A menace of our making
Sir: What would Field Marshal the Duke of Wellington, the coolest of heads, have made of poor William Shawcross's overwrought emotional plea that we must stay on in Iraq as a kind of act of faith (Britain must stay in Iraq', 25 August)? Well, the Duke once opined: The real test of a general is to know when to retreat and dare to do it.'
Surely we have reached that point in Iraq, although a retreat needs to be well prepared and deliberate. Even American generals are now acknowledging that George W. Bush's original purpose in attacking Iraq, that of creating a viable Iraqi democratic regime, is now beyond reach.
Willie Shawcross follows George Bush in yammering on about the present menace of al-Qa'eda in Iraq. Yet Bush (and Yo Blair in his time) themselves created this menace through their invasion and occupation of the country. In Saddam's strictly secular Iraq, alQa'eda and other forms of Islamist extremism were ruthlessly put down.
Is it not plainer every month that we would all (including Iraqis) now be much better off if Saddam Hussein had been left in power, but under continued allied air surveillance?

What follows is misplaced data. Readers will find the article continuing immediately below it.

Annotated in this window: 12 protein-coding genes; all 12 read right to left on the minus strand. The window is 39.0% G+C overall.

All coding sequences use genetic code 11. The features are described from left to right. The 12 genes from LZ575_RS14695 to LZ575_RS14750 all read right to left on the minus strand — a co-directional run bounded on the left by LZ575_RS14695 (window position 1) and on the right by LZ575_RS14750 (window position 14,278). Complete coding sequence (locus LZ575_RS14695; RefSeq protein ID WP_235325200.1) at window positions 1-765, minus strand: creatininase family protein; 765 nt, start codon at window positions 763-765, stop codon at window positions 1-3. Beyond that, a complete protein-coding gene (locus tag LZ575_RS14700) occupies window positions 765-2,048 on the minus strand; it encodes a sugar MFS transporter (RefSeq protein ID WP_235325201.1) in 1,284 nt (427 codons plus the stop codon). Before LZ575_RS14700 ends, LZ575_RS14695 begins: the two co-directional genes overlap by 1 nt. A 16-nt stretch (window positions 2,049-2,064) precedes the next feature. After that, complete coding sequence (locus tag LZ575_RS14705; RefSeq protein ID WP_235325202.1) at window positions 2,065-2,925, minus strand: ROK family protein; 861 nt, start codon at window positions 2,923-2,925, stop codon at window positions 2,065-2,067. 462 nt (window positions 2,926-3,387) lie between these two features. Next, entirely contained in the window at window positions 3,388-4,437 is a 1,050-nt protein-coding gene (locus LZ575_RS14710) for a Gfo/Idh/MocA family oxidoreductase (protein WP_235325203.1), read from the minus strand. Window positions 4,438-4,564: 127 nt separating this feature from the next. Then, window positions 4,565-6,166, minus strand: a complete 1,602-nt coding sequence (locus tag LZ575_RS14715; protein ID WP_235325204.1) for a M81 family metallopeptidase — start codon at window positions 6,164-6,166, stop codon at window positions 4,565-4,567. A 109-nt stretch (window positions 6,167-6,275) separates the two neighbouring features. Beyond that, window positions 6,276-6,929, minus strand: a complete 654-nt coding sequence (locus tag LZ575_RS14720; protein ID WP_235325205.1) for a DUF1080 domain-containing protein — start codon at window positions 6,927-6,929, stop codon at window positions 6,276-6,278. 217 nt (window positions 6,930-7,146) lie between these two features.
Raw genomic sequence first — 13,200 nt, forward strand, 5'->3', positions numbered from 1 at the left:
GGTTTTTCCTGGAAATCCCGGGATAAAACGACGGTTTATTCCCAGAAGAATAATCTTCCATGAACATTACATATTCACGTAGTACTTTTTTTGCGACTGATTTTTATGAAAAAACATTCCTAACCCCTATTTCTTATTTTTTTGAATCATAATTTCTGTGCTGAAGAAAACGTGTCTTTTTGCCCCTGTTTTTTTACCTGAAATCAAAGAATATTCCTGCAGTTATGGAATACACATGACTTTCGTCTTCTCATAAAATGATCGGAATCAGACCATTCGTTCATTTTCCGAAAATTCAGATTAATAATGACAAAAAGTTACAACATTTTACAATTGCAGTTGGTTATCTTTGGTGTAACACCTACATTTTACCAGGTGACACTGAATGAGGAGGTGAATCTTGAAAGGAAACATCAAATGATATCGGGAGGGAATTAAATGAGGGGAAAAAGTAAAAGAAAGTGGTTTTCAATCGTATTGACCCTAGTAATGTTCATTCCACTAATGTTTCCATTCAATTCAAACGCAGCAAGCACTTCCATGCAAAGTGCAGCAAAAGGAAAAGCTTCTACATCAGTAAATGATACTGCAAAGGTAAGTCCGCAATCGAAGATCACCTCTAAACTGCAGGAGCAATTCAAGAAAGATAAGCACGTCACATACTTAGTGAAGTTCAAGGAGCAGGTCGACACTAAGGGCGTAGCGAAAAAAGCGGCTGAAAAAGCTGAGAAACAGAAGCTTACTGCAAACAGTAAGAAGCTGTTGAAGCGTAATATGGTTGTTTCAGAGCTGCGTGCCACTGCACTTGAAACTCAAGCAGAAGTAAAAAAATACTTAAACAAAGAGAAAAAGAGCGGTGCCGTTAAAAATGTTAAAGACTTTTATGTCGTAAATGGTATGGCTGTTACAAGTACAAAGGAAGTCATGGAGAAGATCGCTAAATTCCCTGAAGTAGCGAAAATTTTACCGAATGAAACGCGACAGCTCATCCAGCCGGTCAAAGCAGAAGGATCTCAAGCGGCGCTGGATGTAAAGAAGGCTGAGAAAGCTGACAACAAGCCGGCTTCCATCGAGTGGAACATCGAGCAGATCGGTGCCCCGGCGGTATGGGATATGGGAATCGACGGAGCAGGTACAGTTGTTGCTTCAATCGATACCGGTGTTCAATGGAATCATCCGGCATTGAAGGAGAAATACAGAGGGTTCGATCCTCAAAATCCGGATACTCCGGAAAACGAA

Con-elli Barnett Norwich Sir: Why does William Shawcross quote US military officers? What purpose does the British army in Basra actually serve, other than provide free target practice for the local thugs? We have no pressing or concrete national interest in Iraq, and our national honour already stands pawned in this matter.
The perception that we are held in Basra to prevent a humiliating loss of face by the US government may not be correct, but it is increasingly being believed, as the abject poverty of the Coalition's political objectives becomes plain. If Mr al-Maliki lacks power over his own people, who is to blame for that?
Mr Shawcross ignores unfashionable though realistic objections in favour of unprovable apocalyptic statements and unsound historicity, glossing over the unpalatable facts with vague exhortations, promises and nightmares. As Santayana said, 'fanaticism consists of redoubling your efforts when you have forgotten your aim'.
Adam Walker Framwellgate Moor, Durham Sir: What a terrific story by William Shawcross in your good periodical. It brings back memories of the horror of the killing fields of Cambodia. He truly seems to understand the peril of withdrawing from Iraq.
Tom Kubitz Freeport, Illinois, USA